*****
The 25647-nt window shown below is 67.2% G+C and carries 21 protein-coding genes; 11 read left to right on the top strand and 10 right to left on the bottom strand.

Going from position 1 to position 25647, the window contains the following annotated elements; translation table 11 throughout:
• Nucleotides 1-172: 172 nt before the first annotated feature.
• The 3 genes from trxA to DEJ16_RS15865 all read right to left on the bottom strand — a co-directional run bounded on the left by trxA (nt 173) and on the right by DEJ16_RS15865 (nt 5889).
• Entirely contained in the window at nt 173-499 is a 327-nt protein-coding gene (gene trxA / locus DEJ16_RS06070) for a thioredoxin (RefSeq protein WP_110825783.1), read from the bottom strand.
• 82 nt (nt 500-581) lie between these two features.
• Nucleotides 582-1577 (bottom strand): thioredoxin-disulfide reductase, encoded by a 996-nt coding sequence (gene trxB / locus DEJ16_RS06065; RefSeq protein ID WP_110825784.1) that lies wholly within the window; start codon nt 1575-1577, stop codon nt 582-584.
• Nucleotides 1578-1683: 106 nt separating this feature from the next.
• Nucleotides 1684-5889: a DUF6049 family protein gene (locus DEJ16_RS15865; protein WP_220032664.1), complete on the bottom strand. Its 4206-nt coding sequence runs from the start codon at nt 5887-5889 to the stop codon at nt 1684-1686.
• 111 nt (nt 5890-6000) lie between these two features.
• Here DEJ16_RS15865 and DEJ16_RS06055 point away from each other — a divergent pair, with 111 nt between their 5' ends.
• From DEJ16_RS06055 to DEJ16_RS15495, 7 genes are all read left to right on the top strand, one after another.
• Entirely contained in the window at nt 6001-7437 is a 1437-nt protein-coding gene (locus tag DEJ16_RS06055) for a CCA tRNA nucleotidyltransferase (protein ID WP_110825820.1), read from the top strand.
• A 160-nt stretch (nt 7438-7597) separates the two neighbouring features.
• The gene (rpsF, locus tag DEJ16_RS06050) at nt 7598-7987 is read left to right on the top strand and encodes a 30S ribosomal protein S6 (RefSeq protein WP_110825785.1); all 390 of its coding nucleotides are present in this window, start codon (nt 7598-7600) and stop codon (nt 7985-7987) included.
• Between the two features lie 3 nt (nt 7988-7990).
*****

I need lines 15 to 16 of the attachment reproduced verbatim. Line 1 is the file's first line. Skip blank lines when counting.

• The gene (rpsF, locus tag DEJ16_RS06050) at nt 7598-7987 is read left to right on the top strand and encodes a 30S ribosomal protein S6 (RefSeq protein WP_110825785.1); all 390 of its coding nucleotides are present in this window, start codon (nt 7598-7600) and stop codon (nt 7985-7987) included.
• Between the two features lie 3 nt (nt 7988-7990).